Team Climate Urgency
Team Urgency can also be characterized in ways similar to our earlier characterization of Team No-Urgency.
First, Team Urgency is much harder to describe and explore. Although smaller than Team No-Urgency, it encompasses many more players and motivations, and has many more Chess Pieces and Moves on the Chessboard.
Second, Team Urgency has a far greater challenge to overcome. It is much harder to generate systems change than it is to defend against such change.
Third, the literature surrounding Team Urgency is chaotic, a function of the many players, pieces, and moves involved. It is much harder to discern a Climate Chess frame in Team Urgency's efforts to date than it is for Team No-Urgency.
So who is part of Team Urgency? All sorts of players, albeit only players who are perceive climate change as an urgent problem, and calling for an urgent response. They include:
- A Subset of Consumers
- A Subset of Companies
- A Subset of Economists
- A Subset of Investors
- Military Planners
- A Subset of Outdoors Enthusiasts
- A Subset of Philanthropists
- A Subset of Policy Makers
- A Subset of Religious Leaders
- Sovereign Peoples
Motivations that these and other Team Urgency Chess Players bring to the game include:
- Protecting Future Generations
- Global Equity
- Cultural Survival
- Green Growth
- Disrupting Capitalism via a Circular/Regenerative Economy
- Personal Values
- National Security
- Nature Conservation
- Personal Responsibility
- Risk Management
- Social and Economic Justice/Reform
In fact, a big problem for Team Urgency players is that they are coming to the game for such different reasons. It’s easy to see why they commonly end up competing with each other to lead the Team.
What Chess Pieces and Moves does Team Urgency have available? Lots! Here are a couple of key sources. One is Project Drawdown which lists 80 current and 20 potential chess pieces (without calling them that of course). You can explore all of these pieces in the Climate Web.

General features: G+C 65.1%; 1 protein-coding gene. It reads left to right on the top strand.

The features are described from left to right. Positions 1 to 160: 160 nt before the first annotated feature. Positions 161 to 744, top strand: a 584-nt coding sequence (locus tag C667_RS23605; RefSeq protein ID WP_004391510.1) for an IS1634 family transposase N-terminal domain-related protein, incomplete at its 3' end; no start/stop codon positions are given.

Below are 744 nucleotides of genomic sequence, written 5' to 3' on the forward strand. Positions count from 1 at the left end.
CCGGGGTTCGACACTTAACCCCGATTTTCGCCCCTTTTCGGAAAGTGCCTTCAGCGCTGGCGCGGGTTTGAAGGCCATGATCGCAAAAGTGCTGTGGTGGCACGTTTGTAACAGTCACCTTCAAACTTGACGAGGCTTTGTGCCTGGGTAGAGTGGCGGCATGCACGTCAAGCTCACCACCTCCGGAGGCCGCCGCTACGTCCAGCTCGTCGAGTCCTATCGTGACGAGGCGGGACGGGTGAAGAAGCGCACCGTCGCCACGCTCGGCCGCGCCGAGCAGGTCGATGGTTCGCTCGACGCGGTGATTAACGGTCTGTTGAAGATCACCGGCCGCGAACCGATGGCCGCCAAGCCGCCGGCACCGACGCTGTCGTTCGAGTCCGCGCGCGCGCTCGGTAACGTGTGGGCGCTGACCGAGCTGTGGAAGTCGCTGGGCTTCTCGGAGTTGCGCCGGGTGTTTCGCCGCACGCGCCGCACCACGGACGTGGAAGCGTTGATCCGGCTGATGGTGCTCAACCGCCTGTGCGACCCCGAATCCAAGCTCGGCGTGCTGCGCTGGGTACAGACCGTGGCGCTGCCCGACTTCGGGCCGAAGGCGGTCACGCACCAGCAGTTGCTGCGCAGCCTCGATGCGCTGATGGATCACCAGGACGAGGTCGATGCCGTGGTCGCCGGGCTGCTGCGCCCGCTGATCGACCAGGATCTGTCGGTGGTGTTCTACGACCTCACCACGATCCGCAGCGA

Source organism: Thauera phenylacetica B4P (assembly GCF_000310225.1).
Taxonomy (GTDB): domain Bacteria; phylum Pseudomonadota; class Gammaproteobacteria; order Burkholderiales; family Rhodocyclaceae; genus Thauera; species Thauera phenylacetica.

Another very interesting list of chess pieces can be found in this report, which you can also access in the Climate Web. This report identifies more than 1,000 initiatives that would in effect advance the goals of Team Urgency, organizing them both topically (as in the slide below), and by who would be actually moving the piece on the board (the slide below this one).
This report represents a pretty remarkable collection of Team Urgency chess pieces and moves, and they are all organized in the Climate Web.
A few of the Team Urgency pieces and moves that you can further explore in the Climate Web are listed here.
- Accelerate development and mandating of net zero buildings
- Ban natural gas use in new buildings and homes
- Begin engaging in "Blockadia" to disrupt the status quo
- Challenge political gerrymandering as precursor to climate policy
- Creatively incentivize electrification of the auto fleet
- Deliver "actionable climate knowledge" to important constituencies
- Demonstrate the feasibility of revenue neutral carbon taxation
- Deploy Technology Prizes to cross key technology barriers
- Develop a national database of "audience influencers"
- Develop an effective climate narrative for mass communications
- Develop business metrics that are meaningful in promoting a new business paradigm
- Eliminate fossil fuel subsidies
- Encourage climate story-telling
- Encourage internal carbon pricing based on the Social Cost of Carbon
- End coal leasing on federal lands
- Engage in efforts to get business to advocate for climate policies
- Engage iwith conservatives using shared values
- Engage with outdoors enthusiasts to promote climate change mitigation
- Explore and demonstrate next generation nuclear technologies
- Explore ocean fertilization and biomass restoration potentials
- Find ways to disrupt the typical technology deployment S curve
- Find ways to harness climate despair for climate progress
- Incorporate "Ecocide" into international environmental law
- Incorporate the Social Cost of Carbon into technology purchasing decisions
- Make a range of "future climate simulations" available on demand
- Move away from an "expected" Social Cost of Carbon to a "risk-averse" Social Cost of Carbon
- Organize artists and writers for climate communications and advocacy
- Organize employees for corporate climate advocacy
- Promote "Circular Economy" policies and initiatives
- Promote campaign finance reform as precursor to climate policy
- Promote institutional divestment as a challenge to companies' social license to operate
- Promote risk literacy to advance climate change communications
- Promote the health benefits of a plant-rich diet
- Push for Adaptation Plans at every local level
- Return land rights to Indigenous Peoples
- Shift societal expectations when it comes to home sizes and other high-carbon decisions